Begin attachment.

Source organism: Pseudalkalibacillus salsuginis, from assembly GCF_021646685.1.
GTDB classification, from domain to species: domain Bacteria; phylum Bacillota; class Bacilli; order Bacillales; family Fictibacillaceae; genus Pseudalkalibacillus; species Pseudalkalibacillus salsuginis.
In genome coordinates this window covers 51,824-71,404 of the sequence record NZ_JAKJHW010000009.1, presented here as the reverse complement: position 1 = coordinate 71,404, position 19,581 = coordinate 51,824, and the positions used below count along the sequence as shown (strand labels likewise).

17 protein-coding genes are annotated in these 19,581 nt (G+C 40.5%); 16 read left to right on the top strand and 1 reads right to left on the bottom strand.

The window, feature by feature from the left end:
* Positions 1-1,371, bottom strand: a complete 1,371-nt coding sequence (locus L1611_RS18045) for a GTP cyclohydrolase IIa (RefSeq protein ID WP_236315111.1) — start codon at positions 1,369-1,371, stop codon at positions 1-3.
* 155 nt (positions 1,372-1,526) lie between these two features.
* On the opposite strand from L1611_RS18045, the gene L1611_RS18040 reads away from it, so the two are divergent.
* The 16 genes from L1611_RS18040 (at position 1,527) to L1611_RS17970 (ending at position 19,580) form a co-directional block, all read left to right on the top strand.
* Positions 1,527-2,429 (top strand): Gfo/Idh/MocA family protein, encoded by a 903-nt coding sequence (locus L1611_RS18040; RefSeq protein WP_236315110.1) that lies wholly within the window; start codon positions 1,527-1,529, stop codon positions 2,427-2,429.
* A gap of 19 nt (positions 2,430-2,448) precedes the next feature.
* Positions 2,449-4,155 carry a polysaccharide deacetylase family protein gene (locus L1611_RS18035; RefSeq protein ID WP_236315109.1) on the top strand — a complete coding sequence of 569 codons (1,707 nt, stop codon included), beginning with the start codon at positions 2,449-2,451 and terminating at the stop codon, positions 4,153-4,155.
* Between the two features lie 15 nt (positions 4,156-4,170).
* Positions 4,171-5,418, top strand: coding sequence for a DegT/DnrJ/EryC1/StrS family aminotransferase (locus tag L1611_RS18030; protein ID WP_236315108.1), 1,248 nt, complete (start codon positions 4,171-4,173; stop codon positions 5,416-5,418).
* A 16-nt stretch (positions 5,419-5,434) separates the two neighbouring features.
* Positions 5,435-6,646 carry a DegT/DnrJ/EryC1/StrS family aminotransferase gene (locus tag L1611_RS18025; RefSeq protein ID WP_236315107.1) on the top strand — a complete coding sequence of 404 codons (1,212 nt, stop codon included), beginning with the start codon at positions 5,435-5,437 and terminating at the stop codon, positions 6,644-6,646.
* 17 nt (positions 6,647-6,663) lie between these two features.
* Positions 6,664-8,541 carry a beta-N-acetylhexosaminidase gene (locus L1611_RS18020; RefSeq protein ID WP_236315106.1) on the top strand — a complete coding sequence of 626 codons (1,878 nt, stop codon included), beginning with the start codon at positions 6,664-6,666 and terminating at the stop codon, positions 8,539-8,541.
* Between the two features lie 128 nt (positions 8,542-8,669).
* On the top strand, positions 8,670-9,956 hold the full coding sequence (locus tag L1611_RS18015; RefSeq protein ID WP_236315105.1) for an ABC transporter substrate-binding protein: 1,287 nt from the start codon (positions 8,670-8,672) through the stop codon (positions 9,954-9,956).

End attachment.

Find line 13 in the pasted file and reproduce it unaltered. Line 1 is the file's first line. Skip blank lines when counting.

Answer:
* Between the two features lie 15 nt (positions 4,156-4,170).